Definition of “fate” - English Dictionary

“fate” in English

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fatenoun

uk /feɪt/ us /feɪt/

B2 [ C usually singular ] what happens to a particular person or thing, especially something final or negative, such as death or defeat:

We want to decide our own fate.
His fate is now in the hands of the jury.
The disciples were terrified that they would suffer/meet the same fate as Jesus.

B2 [ U ] a power that some people believe causes and controls all events, so that you cannot change or control the way things will happen:

When we met again by chance in Cairo, I felt it must be fate.
Fate has brought us together.

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(Definition of “fate” from the Cambridge Advanced Learner's Dictionary & Thesaurus © Cambridge University Press)

“fate” in American English

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something that happens to a person or thing, esp. something final or negative, such as death or defeat:

The fate of numerous smaller buildings is under debate.
Attendance has not picked up, and the fate of the show is still in doubt.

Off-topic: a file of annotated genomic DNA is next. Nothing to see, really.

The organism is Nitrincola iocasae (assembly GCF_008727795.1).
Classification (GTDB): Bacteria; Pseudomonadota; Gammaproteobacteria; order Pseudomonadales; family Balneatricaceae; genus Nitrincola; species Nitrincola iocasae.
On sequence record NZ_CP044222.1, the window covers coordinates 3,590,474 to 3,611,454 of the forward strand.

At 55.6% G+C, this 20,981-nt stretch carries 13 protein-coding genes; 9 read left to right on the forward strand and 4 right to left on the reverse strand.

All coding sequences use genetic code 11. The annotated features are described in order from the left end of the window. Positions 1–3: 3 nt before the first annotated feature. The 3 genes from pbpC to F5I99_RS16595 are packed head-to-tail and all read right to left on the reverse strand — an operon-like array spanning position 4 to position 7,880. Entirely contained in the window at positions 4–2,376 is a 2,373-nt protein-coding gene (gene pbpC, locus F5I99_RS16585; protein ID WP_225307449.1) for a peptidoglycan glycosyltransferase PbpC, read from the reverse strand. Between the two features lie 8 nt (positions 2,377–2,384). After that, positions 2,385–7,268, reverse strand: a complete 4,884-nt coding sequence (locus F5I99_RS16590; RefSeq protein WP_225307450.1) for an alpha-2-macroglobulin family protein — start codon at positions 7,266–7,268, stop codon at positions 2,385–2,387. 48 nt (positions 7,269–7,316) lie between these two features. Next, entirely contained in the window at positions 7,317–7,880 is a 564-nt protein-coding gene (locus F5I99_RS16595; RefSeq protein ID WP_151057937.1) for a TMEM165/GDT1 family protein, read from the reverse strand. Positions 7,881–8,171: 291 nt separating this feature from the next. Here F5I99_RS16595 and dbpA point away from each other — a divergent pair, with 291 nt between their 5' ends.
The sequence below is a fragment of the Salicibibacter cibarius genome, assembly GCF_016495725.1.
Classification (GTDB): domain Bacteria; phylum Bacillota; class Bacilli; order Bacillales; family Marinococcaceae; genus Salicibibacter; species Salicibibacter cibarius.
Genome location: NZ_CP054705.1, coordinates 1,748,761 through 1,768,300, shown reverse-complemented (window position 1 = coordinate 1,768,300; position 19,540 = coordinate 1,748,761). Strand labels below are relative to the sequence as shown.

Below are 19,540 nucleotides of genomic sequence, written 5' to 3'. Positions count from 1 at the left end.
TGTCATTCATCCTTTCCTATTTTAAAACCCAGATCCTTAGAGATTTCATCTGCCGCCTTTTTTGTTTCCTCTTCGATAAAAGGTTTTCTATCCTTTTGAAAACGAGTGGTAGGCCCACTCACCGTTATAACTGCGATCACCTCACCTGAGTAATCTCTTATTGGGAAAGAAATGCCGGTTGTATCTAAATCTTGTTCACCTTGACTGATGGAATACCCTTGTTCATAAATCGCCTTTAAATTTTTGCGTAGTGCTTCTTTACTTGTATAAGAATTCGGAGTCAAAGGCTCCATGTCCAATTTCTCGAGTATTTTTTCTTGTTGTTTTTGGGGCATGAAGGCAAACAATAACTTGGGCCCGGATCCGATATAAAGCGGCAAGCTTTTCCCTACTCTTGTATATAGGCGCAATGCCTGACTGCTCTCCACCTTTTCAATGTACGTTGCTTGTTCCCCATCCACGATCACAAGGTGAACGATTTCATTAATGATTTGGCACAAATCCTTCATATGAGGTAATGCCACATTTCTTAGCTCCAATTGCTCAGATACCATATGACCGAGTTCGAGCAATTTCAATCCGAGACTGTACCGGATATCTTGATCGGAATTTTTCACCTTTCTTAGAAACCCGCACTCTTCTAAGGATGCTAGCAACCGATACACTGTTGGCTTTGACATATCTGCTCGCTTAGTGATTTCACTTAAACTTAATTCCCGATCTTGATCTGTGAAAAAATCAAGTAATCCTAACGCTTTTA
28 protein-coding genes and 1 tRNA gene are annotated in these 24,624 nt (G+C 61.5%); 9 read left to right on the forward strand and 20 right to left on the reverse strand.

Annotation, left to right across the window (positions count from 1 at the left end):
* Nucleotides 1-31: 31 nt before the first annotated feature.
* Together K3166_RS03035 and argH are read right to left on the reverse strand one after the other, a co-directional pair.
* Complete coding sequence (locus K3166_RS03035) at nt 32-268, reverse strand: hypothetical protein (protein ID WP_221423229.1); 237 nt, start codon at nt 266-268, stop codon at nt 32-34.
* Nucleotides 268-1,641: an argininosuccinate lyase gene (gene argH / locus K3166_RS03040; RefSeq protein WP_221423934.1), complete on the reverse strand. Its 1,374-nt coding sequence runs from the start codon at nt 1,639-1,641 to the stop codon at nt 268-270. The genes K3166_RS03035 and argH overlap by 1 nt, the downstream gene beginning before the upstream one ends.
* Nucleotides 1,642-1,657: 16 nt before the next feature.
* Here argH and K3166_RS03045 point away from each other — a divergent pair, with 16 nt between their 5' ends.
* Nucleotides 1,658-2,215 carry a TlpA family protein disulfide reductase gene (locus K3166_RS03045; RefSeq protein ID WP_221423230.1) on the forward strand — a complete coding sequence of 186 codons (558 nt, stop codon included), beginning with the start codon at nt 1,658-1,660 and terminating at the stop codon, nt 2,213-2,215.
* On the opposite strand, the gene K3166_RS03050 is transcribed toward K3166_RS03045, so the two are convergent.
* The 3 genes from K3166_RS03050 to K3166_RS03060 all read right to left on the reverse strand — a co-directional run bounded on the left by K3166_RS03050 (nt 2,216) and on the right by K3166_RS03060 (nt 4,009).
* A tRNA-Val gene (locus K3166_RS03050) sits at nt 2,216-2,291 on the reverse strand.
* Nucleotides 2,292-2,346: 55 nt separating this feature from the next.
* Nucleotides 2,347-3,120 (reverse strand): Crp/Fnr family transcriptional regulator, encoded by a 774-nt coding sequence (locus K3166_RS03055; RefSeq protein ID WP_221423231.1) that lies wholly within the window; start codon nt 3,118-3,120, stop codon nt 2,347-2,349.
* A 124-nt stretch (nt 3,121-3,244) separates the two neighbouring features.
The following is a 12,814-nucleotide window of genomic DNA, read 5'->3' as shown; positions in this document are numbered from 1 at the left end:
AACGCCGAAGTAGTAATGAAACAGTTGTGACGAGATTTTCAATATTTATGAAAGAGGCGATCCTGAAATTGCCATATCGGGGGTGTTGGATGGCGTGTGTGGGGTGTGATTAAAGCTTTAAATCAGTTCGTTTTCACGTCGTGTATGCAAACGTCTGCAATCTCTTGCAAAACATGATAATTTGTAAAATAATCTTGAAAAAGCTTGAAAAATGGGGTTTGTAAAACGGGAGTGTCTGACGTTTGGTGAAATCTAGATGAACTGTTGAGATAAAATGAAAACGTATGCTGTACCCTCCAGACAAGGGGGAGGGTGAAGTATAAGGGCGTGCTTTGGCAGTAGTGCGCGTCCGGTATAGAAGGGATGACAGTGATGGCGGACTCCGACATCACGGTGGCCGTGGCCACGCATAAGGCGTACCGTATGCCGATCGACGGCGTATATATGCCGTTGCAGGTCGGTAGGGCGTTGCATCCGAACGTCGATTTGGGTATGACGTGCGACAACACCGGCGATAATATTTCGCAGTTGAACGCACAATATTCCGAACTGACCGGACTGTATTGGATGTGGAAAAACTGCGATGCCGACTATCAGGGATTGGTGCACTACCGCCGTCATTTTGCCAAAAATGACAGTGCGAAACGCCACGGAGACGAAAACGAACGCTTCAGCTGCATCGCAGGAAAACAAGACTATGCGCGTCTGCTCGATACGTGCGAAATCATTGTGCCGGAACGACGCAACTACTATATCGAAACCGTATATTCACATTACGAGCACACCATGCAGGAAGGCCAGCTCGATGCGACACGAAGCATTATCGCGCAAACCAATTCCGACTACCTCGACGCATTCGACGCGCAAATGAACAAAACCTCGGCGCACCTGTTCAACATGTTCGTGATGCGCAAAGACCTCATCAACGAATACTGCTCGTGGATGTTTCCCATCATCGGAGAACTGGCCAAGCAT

Fate is also a power that is considered to cause and control all events, so that people cannot change or control the way things will happen:

When we met again by chance, she said, "It must be fate."

(Definition of “fate” from the Cambridge Academic Content Dictionary © Cambridge University Press)

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fate

Our parties, especially the heads of our parties, have blocked our bids to stand for re-election, and so we share the same fate.
Is this a matter of fate?
If there is one lesson to be taken from the current global crisis, it is that we all share the same fate in economic terms.
We have to seize on these events in order to substantially improve the fate of any passengers affected in the future.
What fate awaits him?
I know that we cannot change the world overnight and the forces of evil will always have their share of determining the fate of our fellow human beings.
At stake on this issue are all our values, our rights, and even the fate of peace and the survival of humanity.
We asked them to focus on the fate of the citizens in their areas of competence rather than resolving conflicts between companies and between institutions.
I fear that our cultures, our identities and our specific character, which has, moreover, given birth to world civilisations, might suffer the same fate.
From the information we have, the only certainty we can hang on to is the fact that embryos are human, whatever their fate may be.